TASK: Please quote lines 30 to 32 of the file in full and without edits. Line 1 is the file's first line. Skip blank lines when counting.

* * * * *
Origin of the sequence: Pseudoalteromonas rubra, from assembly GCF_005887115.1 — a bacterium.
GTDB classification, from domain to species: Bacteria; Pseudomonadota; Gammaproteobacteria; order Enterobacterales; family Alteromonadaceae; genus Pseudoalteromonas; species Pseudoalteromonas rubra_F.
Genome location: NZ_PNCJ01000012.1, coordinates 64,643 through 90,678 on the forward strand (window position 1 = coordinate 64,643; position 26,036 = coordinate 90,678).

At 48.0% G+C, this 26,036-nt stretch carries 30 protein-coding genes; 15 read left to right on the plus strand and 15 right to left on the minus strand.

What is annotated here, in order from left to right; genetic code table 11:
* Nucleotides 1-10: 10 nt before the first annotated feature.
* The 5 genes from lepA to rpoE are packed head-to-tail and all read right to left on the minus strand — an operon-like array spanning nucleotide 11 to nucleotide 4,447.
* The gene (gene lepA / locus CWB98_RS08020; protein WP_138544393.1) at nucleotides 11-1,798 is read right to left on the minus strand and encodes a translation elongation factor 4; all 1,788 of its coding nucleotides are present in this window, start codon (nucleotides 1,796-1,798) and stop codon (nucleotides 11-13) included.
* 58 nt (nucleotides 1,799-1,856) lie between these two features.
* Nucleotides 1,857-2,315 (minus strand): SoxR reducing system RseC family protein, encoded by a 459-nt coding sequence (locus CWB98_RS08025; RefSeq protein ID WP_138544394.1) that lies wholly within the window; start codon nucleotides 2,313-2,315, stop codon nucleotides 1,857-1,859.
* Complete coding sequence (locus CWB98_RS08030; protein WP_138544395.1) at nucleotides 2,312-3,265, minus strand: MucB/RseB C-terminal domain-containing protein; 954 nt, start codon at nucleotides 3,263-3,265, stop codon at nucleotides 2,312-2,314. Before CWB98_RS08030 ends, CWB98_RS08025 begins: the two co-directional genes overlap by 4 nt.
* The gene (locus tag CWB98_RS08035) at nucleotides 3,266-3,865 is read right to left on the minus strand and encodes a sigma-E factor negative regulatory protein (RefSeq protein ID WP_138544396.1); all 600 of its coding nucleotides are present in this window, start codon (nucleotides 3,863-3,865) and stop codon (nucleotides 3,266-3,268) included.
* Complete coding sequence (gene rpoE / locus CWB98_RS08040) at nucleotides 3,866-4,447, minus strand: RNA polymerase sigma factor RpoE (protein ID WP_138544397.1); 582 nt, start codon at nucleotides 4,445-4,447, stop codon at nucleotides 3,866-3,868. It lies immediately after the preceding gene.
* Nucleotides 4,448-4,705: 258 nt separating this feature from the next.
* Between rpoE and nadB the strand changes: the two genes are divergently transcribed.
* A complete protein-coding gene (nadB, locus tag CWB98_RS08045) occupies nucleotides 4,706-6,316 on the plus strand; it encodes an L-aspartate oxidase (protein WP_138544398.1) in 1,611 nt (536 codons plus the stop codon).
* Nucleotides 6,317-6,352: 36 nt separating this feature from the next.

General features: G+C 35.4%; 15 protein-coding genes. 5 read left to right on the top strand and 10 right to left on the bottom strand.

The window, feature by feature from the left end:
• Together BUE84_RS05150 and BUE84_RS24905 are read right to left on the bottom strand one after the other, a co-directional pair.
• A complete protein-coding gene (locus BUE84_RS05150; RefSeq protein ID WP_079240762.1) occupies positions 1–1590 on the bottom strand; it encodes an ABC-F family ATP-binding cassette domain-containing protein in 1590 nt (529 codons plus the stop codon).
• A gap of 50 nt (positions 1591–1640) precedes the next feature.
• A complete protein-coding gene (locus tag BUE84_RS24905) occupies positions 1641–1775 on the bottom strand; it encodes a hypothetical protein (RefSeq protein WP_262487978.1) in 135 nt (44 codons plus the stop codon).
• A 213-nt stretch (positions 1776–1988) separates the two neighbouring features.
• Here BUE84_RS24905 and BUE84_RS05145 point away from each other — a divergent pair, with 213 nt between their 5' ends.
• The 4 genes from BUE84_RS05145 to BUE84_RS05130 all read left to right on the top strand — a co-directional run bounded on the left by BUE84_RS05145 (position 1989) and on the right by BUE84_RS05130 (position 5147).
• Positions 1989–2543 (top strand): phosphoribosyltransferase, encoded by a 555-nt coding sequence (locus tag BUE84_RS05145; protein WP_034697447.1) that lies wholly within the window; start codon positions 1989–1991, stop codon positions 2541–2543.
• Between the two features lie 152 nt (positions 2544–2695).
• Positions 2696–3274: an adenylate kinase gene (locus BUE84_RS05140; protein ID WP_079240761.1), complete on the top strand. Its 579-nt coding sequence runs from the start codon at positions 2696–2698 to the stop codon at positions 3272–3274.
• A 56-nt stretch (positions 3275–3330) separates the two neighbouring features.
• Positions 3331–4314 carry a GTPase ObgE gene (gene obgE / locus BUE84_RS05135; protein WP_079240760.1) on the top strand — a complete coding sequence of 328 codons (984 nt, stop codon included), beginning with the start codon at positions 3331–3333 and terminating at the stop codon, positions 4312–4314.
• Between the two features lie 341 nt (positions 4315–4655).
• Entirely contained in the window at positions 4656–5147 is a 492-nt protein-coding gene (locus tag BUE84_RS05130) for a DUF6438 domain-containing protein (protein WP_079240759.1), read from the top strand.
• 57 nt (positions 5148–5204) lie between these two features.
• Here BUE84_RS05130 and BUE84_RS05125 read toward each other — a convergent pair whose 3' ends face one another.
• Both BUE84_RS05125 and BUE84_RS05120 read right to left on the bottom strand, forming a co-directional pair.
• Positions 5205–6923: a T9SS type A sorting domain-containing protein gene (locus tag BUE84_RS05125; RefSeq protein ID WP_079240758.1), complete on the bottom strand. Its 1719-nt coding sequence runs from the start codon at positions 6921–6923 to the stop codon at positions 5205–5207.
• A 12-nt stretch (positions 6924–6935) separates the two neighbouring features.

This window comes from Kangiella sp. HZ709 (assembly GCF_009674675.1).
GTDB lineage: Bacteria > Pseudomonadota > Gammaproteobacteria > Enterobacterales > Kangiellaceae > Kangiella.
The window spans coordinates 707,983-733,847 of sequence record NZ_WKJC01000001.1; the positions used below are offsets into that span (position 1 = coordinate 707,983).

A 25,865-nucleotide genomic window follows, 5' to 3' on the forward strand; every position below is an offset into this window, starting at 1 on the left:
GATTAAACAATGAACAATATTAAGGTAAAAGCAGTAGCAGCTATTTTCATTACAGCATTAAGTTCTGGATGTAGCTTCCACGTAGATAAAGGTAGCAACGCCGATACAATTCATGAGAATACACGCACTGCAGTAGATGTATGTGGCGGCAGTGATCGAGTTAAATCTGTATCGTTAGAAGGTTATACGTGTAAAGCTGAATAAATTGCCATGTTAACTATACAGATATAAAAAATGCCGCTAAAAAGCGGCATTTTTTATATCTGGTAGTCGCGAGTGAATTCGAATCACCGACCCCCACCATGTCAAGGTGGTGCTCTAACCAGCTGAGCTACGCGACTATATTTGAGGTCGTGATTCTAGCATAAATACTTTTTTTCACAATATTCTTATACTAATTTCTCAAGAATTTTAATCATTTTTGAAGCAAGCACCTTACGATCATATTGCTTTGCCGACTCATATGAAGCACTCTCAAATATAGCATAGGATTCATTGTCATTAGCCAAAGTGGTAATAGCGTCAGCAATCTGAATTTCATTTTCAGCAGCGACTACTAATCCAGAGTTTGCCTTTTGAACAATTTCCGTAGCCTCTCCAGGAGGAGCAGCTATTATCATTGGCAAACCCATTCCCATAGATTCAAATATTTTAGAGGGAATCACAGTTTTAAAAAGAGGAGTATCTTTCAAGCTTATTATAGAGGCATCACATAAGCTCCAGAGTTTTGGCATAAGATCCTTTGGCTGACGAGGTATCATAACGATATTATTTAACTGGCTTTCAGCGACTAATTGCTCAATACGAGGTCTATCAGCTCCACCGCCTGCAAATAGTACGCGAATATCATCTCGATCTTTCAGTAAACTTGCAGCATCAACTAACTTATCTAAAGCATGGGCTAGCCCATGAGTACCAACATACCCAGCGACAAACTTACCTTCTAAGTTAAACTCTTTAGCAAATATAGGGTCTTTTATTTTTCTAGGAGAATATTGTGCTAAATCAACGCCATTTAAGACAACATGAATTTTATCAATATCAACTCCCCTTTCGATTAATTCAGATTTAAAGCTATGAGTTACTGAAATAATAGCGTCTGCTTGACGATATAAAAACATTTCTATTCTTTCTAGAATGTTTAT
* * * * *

• A 56-nt stretch (positions 3275–3330) separates the two neighbouring features.
• Positions 3331–4314 carry a GTPase ObgE gene (gene obgE / locus BUE84_RS05135; protein WP_079240760.1) on the top strand — a complete coding sequence of 328 codons (984 nt, stop codon included), beginning with the start codon at positions 3331–3333 and terminating at the stop codon, positions 4312–4314.
• Between the two features lie 341 nt (positions 4315–4655).